We’re talking about lost throughput due to things like waiting for a forklift truck to be available, or someone being available to help load the line. A simple reorganisation of working priorities alone will suffice to increase throughput at the CCR, along with an appreciation from the staff of how important it is that the paint plant is kept busy at all times. If the paint plant borrows someone from another part of the plant for 20mins, they’re taking capacity from a non-constraint which by definition will catch up.
Creating and following a simple schedule will also help ensure that the CCR is not only always working, but also always working on the right thing at the right time, which is unlikely to always be the case right now.
Therefore, the change in the company’s financial performance looks like this...
Sales increase (more product can be completed within the period and there is a backlog), as does the spending on the raw materials necessary to support production. Throughput (= sales minus raw materials) increases in absolute terms but stays at the same 70% level. Operating expenses do not change. There are no extra people required (almost always the biggest costs for companies I visit in the West), no extra sales costs, no extra R&D, no extra CEO’s, CFO’s, COO’,s HR, IT, Finance, etc etc etc.
That being the case Net Profit increases from £1M to £2.4M - a staggering 140% improvement from making relatively simple changes to working practice.
5S-ing a work centre is definitely helpful and improvement and may even increase throughput. But if it isn’t the constraint, it is highly unlikely to impact the company’s bottom-line**
Productivity = Throughput / Operating Expense
Throughput = Sales - Totally Variable Costs
Or, in other words,
‘How many £s of Throughput do we generate for every £ of Operating Expense?'***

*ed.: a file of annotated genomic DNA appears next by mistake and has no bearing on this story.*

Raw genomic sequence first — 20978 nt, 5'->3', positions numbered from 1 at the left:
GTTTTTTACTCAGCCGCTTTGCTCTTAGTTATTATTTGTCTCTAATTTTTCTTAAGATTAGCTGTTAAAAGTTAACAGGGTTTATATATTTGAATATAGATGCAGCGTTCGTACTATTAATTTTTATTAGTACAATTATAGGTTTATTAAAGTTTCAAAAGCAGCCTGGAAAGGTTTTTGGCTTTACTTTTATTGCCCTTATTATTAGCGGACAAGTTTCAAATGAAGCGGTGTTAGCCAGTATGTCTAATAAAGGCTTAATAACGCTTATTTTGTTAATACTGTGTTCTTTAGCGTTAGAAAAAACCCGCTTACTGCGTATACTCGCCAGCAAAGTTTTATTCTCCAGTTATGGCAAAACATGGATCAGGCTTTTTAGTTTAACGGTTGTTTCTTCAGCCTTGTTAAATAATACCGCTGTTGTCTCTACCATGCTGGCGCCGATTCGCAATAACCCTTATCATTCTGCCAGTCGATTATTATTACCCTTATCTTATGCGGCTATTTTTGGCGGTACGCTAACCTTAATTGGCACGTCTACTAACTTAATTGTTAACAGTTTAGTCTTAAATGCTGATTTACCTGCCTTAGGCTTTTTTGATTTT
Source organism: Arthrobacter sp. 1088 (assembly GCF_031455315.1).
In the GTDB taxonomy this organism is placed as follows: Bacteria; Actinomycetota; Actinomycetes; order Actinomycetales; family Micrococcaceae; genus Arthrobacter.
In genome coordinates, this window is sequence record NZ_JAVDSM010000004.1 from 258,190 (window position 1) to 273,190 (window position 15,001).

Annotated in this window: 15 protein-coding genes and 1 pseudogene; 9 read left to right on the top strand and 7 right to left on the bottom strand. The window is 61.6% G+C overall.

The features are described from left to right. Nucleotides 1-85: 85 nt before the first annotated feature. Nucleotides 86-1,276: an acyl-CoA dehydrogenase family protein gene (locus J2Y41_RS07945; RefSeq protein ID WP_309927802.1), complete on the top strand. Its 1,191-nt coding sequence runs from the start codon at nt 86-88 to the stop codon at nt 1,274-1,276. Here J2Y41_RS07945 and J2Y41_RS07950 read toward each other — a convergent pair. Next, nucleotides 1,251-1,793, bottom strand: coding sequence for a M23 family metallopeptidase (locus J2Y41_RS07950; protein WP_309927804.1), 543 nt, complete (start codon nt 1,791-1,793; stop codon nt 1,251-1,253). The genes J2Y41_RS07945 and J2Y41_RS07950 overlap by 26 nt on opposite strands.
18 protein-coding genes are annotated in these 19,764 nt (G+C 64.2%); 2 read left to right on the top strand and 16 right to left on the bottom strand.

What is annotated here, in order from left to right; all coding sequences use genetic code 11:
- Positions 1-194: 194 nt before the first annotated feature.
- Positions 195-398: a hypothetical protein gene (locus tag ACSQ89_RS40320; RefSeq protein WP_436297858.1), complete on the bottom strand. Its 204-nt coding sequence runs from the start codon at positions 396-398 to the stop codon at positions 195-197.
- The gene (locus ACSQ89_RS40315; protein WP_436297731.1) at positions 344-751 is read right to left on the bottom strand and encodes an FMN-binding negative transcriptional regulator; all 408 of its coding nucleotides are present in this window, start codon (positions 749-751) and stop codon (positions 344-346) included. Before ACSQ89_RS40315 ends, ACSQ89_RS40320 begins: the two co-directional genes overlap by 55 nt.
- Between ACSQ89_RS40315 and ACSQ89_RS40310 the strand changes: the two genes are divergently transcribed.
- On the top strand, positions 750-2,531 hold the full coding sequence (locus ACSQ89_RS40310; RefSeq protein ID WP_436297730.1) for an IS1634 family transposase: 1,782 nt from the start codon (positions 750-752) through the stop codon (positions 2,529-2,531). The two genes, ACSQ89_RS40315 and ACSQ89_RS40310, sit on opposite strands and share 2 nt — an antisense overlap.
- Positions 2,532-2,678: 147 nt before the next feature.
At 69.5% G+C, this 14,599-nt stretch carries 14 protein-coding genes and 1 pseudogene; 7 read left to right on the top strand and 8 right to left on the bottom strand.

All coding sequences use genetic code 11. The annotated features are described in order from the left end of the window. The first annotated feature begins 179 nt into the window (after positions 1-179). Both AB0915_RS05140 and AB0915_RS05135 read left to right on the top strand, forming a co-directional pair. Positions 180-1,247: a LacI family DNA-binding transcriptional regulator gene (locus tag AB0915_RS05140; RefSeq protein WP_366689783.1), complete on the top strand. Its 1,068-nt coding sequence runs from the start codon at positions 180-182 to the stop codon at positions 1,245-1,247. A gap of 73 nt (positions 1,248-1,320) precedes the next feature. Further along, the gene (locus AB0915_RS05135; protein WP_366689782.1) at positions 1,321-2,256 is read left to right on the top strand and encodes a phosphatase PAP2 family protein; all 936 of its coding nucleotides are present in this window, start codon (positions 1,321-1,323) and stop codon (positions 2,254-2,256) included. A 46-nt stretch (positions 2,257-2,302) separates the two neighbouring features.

An improvement in productivity moves us closer to the organisation's goal. If the goal is to make money now and in the future, a change to the company can only be classified as a productivity improvement if it results in us moving closer to our goal. This must mean that the organisation:
- Generates more throughput for the same amount of operating expenses spent, or,
- Generates the same amount throughput for less operating expense, or,
- Generates more throughput and spends less operating expense.
And here we are definitely not playing the usual numbers game - e.g. man-hours, direct labour, overhead allocated or recovered, etc. - played by corporate managers taken in by cost accounting approaches, like Activity Based Costing. These are fundamentally flawed and will get you into serious trouble if you’re not careful.
But a significant, measurable, bottom-line improvement to net profit.
In short, this is what a REAL improvement in productivity looks like.
*Specific details have been anonymised to protect client confidentiality but all proportions and percentages are correct or to scale.
** There are a limited number of situations where it will help on a non-constraint but it will be by nowhere near the delta you achieve by addressing the constraint, and I’m trying to keep this one simple.
*** I'm British. We use £GBP. Just replace this with your own currency symbol if it's different.